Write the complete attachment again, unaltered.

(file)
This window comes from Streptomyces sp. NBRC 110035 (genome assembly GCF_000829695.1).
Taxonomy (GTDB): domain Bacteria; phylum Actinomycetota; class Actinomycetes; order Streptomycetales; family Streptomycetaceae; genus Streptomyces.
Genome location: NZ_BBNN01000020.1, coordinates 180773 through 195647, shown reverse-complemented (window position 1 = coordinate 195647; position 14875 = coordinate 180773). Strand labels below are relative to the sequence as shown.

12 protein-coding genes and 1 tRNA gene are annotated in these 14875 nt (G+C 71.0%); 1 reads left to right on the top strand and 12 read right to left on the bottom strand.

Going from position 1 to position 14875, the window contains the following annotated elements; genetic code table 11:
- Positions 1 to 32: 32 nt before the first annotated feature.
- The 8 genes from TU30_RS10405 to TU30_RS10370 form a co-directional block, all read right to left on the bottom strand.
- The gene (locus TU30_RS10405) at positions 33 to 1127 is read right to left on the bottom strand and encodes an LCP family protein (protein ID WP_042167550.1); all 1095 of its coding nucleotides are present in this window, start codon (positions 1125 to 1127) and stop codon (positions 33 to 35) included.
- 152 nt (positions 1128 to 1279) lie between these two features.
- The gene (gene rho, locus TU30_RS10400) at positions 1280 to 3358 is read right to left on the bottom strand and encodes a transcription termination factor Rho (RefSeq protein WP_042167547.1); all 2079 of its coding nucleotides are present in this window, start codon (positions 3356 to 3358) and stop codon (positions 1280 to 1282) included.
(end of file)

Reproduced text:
This window comes from Streptomyces sp. NBRC 110035 (genome assembly GCF_000829695.1).
Taxonomy (GTDB): domain Bacteria; phylum Actinomycetota; class Actinomycetes; order Streptomycetales; family Streptomycetaceae; genus Streptomyces.
Genome location: NZ_BBNN01000020.1, coordinates 180773 through 195647, shown reverse-complemented (window position 1 = coordinate 195647; position 14875 = coordinate 180773). Strand labels below are relative to the sequence as shown.

12 protein-coding genes and 1 tRNA gene are annotated in these 14875 nt (G+C 71.0%); 1 reads left to right on the top strand and 12 read right to left on the bottom strand.

Going from position 1 to position 14875, the window contains the following annotated elements; genetic code table 11:
- Positions 1 to 32: 32 nt before the first annotated feature.
- The 8 genes from TU30_RS10405 to TU30_RS10370 form a co-directional block, all read right to left on the bottom strand.
- The gene (locus TU30_RS10405) at positions 33 to 1127 is read right to left on the bottom strand and encodes an LCP family protein (protein ID WP_042167550.1); all 1095 of its coding nucleotides are present in this window, start codon (positions 1125 to 1127) and stop codon (positions 33 to 35) included.
- 152 nt (positions 1128 to 1279) lie between these two features.
- The gene (gene rho, locus TU30_RS10400) at positions 1280 to 3358 is read right to left on the bottom strand and encodes a transcription termination factor Rho (RefSeq protein WP_042167547.1); all 2079 of its coding nucleotides are present in this window, start codon (positions 3356 to 3358) and stop codon (positions 1280 to 1282) included.